The place Christians go after they die is not a non-material world, cloaked in white, filled with the sounds of a plucked harp.
I hope that didn’t burst your bubble. But it’s true. Most pop-culture ideas of Heaven are so far from the biblical description that there bears little resemblance at all to the reality. However, most Christians have swallowed shallow depictions of Heaven as their understanding of the life to come after death. These adopted beliefs about the world that awaits us leave us lacking any desire to experience that world.
But we need to know what to expect after we die. We highlighted in a previous post that our ultimate eternal destination is the New Heavens and New Earth that follow the return of Christ. But until Jesus comes back, those Christians who die go to Present Heaven.
From an earthly perspective, there have been people in Heaven for hundreds and thousands of years. Those same people may have only lived fifty or eighty years on Earth. Given the time we will spend in Heaven, it’s important to know what to expect.
What is that existence like? What is happening in Present Heaven right now as we await the Second Coming of Jesus?
Those are the questions this and future posts seek to answer. This post begins with the question: Is Present Heaven a physical place?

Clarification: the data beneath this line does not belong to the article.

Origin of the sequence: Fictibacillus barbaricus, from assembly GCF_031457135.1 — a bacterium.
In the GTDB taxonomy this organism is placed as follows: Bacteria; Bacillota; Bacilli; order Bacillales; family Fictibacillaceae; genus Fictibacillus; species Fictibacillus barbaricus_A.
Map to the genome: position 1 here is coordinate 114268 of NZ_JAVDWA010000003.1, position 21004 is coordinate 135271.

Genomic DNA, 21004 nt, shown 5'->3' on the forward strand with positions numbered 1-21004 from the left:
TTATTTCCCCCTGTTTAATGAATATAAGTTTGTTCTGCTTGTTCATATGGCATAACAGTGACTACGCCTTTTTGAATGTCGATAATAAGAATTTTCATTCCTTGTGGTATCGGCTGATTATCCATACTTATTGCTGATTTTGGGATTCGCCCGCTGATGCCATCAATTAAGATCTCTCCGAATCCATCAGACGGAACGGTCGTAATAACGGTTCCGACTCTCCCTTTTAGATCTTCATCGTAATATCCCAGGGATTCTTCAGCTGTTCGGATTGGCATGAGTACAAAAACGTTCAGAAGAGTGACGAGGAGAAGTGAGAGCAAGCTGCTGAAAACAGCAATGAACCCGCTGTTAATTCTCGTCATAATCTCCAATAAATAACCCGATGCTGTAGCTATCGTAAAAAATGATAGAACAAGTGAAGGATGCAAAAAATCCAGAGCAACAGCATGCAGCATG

Many people imagine Heaven as a place where our soul floats around on clouds in an all white setting. Our depictions of Heaven often lack substance and weight.
Taking passages of Scripture as my guide, I want to highlight several strands of arguments for Present Heaven as a physical place.
1. Heaven will contain physical properties and realities.
Many think of Heaven as a non-material world. The most common image is of souls being glowing orbs or floating balls of light. Yet we know that the physical body of Jesus is in Heaven. When Christ ascended, He ascended in a material body. He rose from the grave and showed himself to His disciples. People touched him. He ate food. And with that body, He ascended into Heaven.
When Stephen sees Jesus standing at the right hand of the Father (Acts 7:56), he sees a physically embodied Jesus. Standing requires something to stand on. We are also told Jesus sits on the throne at the right hand of the Father. Thrones are physical objects. For Jesus to sit down, the throne has to be a tangible throne with an actual seat.
In Revelation 6:9, we are told about the Christians around the altar who died during their earthly lives for their faith and witness. They were each given a white robe and told to rest a little longer (Revelation 6:11). I’ll come back to this passage in a moment for another point, but notice they wear white robes. Robes are tangible objects. This is not metaphorical for something else. Gathered around a physical altar and wearing physical robes, the martyrs cry out with their voices. Voices crying out require vocal chords and diaphragms, which are material properties.
These passages imply there are physical components in Present Heaven.
2. Christians in Heaven may have physical bodies.
This is a foreign idea for most Christians to adopt. The reason? Because we’ve been told our spirit goes to Heaven when we die, and our body remains on the Earth until the resurrection of the dead.
I don’t disagree with that assessment. But that assessment doesn’t mean our spirits cannot inhabit a temporary body in Present Heaven.